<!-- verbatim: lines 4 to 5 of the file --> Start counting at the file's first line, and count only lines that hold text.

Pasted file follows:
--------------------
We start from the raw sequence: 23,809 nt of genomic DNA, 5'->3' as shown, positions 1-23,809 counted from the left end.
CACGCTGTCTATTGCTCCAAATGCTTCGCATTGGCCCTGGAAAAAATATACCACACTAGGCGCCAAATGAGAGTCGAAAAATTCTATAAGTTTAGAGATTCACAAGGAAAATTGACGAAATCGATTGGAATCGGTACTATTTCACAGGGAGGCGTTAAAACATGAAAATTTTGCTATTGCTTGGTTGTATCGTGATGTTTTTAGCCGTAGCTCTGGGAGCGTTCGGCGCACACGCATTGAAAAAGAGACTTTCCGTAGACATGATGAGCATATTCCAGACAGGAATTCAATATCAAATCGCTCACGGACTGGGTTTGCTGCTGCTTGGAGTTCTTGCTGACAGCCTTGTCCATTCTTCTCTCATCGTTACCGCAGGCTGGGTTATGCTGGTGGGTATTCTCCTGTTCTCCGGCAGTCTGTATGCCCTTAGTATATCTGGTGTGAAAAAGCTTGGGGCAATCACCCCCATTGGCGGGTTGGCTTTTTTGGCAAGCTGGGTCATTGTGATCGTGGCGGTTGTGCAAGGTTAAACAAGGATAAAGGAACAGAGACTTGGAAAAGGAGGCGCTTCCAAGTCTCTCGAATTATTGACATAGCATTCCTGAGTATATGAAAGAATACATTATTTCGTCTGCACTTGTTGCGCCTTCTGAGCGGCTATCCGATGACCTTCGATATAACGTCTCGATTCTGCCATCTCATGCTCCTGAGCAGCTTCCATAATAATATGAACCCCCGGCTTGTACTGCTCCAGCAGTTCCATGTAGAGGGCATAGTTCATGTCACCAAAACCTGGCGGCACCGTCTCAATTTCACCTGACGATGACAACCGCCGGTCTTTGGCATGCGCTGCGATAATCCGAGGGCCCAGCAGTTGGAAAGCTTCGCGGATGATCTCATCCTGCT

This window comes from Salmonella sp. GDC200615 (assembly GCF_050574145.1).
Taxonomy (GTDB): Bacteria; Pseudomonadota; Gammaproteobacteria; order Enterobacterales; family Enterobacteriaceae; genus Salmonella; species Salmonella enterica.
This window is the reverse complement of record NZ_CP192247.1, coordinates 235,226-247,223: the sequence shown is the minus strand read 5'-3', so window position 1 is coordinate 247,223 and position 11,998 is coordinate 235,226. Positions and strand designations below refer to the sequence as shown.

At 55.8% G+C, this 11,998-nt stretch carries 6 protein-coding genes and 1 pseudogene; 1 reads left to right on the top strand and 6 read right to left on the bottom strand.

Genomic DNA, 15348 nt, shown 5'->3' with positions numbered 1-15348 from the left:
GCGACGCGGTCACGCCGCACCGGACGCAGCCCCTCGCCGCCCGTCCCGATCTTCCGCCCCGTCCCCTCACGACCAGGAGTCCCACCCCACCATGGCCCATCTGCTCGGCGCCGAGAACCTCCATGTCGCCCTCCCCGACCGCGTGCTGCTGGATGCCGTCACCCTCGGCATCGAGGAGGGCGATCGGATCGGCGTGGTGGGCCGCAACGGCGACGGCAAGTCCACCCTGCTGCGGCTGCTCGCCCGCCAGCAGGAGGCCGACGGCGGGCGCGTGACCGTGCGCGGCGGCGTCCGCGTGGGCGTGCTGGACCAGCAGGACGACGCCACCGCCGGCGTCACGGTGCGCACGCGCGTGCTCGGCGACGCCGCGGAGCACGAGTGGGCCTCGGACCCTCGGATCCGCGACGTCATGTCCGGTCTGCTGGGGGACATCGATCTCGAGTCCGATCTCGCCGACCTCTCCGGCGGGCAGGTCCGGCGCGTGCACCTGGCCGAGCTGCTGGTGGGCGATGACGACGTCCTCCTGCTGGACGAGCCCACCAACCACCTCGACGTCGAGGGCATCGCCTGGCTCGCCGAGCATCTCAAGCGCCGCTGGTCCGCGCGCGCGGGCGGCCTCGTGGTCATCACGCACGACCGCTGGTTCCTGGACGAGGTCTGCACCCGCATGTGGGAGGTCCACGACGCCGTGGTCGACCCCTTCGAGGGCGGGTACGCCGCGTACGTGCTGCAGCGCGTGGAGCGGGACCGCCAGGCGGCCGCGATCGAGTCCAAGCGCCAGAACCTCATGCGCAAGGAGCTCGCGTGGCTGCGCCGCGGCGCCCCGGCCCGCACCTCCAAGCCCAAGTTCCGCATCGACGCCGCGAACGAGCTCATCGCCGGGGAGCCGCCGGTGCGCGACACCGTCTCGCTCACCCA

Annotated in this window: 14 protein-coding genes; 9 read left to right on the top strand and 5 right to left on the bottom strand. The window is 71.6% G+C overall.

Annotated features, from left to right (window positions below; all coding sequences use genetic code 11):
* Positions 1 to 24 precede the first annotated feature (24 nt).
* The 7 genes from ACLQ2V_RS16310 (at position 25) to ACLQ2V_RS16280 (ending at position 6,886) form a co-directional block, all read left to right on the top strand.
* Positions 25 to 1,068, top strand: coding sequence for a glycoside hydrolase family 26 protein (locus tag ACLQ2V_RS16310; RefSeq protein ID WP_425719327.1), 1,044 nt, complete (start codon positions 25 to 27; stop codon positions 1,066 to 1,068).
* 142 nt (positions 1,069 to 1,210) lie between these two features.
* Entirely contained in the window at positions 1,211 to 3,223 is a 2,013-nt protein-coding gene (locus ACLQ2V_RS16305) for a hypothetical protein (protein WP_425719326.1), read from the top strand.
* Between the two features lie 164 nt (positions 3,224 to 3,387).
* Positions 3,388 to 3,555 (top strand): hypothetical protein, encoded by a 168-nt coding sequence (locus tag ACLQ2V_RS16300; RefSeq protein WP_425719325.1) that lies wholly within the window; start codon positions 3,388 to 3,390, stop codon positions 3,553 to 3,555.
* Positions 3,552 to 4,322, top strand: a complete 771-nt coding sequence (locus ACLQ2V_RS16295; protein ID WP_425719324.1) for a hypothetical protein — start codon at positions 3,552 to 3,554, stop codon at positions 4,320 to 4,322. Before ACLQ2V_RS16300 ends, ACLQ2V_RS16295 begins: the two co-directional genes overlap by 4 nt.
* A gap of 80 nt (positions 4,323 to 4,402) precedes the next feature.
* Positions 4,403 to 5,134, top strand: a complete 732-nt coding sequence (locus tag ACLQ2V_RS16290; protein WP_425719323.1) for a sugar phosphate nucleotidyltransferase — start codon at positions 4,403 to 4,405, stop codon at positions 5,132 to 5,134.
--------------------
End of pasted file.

Taxonomy (GTDB): Bacteria; Pseudomonadota; Gammaproteobacteria; order Enterobacterales; family Enterobacteriaceae; genus Salmonella; species Salmonella enterica.
This window is the reverse complement of record NZ_CP192247.1, coordinates 235,226-247,223: the sequence shown is the minus strand read 5'-3', so window position 1 is coordinate 247,223 and position 11,998 is coordinate 235,226. Positions and strand designations below refer to the sequence as shown.